Does your Kid have homework blues? Five tips for making homework fun

For most children, the terms “homework” and “fun” can never be formulated in the same sentence. To them, homework is a chore. Whether they’re excellent learners or not, the mere idea of having to come home after a long day in school and complete even more assignments seems pretty unreasonable. Eventually, homework time turns into this uphill battle between children and their parents.

However, the truth is that homework is necessary to your child’s overall learning experience. Arguing with them and punishing them for their “lack of interest” only backfires making matters worse. As such, you should learn to find ways to make learning a more exciting experience for your children.

 

making homework fun

 

1. Integrate Technology

In this digital age, it shouldn’t be hard for you to find ways to integrate technology into your child’s homework routine. Utilizing various apps and other resources for learning can take the stress out of homework and provide your children with a more hands on experience to the lessons they’ve learned in class.

Talk with your child’s teacher about various tools and resources you can use to help with homework. Many schools have introduced technology in the classrooms, so your child’s teacher should certainly have a reliable source of information. Tools can include learning assessments for students, which can help them to track their progress, strengths, and weaknesses, as well as interactive games that reiterate the lessons and concepts they’ve learned throughout the day.

 

2. Create Visuals

If your child is more of a visual learner, then they will probably grasp concepts and enjoy homework time a lot more if you can create visuals for them. For example, if your child has weekly spelling tests, creating flash cards can help them to remember the words a lot easier than having them write the words over and over again. Math is also a great subject for creating visuals. Whether they’re learning to count or multiply, try using fun visuals like m&m’s or pennies for them to use.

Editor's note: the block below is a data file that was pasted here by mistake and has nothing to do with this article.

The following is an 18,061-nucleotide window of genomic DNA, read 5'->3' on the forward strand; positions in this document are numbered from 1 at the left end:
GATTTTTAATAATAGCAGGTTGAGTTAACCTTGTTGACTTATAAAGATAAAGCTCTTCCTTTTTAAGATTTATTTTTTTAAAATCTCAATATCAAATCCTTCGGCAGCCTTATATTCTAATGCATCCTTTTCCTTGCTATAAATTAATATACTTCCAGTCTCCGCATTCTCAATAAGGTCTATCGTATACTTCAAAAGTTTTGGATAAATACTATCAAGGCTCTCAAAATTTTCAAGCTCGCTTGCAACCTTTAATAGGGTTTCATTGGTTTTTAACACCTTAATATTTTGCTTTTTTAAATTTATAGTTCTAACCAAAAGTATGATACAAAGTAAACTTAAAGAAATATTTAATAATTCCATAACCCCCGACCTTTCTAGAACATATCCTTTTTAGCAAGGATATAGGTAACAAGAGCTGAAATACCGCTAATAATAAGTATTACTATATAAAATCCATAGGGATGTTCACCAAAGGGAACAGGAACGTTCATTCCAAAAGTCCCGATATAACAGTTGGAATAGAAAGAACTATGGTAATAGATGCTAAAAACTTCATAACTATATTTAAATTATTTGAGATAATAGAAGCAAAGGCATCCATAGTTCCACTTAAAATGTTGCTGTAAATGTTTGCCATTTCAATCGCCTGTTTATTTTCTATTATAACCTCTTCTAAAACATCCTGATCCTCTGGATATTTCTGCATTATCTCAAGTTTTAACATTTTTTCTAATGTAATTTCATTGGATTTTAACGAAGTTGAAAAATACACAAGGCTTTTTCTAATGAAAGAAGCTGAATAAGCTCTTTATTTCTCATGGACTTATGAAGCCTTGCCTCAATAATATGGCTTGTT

3. Make a Game Out of Homework

What kid doesn’t love a good game every now and again? If there’s one way to make homework fun, it’s turning it into a game. For example, if your child has spelling you could have your very own spelling bee at home. Gather a list of your child’s spelling words, enlist a small audience and allow your child to spell the words to build their confidence. If they’re not big on crowds, you could also try creating your own puzzles online such as word searches that they can enjoy. There are a lot of different games you could try out to allow your child to have fun while learning.

 

4. Apply it to Everyday Life

Sometimes the mere concept of sitting in a chair at a desk and completing your homework can get rather boring. Applying learning to everyday life can be a great way to switch things up. For example, if your child is learning fractions in school, allow them to help you make a meal that requires some measuring. This will be great for family time but also sharpens their fraction knowledge. (Even let them read the instructions to strengthen their reading comprehension skills)

 

 

5. Offer Rewards

Help your child achieve goals by offering them small rewards. Sometimes knowing that there’s a reward at the end of their hard work can really pay off. Create a homework chart and apply stickers for every night that your child completes their homework. At the end of the week, treat them to ice cream, the movies, or even order takeout and let them make the decision on what’s for dinner. It doesn’t have to be much, but the reward method can go a long way and can easily be altered to their age and expectations.

So these five tips should certainly help get you started on making homework time a little more fun. Be sure to get the family involved as much as possible and make learning a regular part of everyone’s lives. When your children see that you put education first, they are more likely to make it a priority in their own lives.

 

 
 

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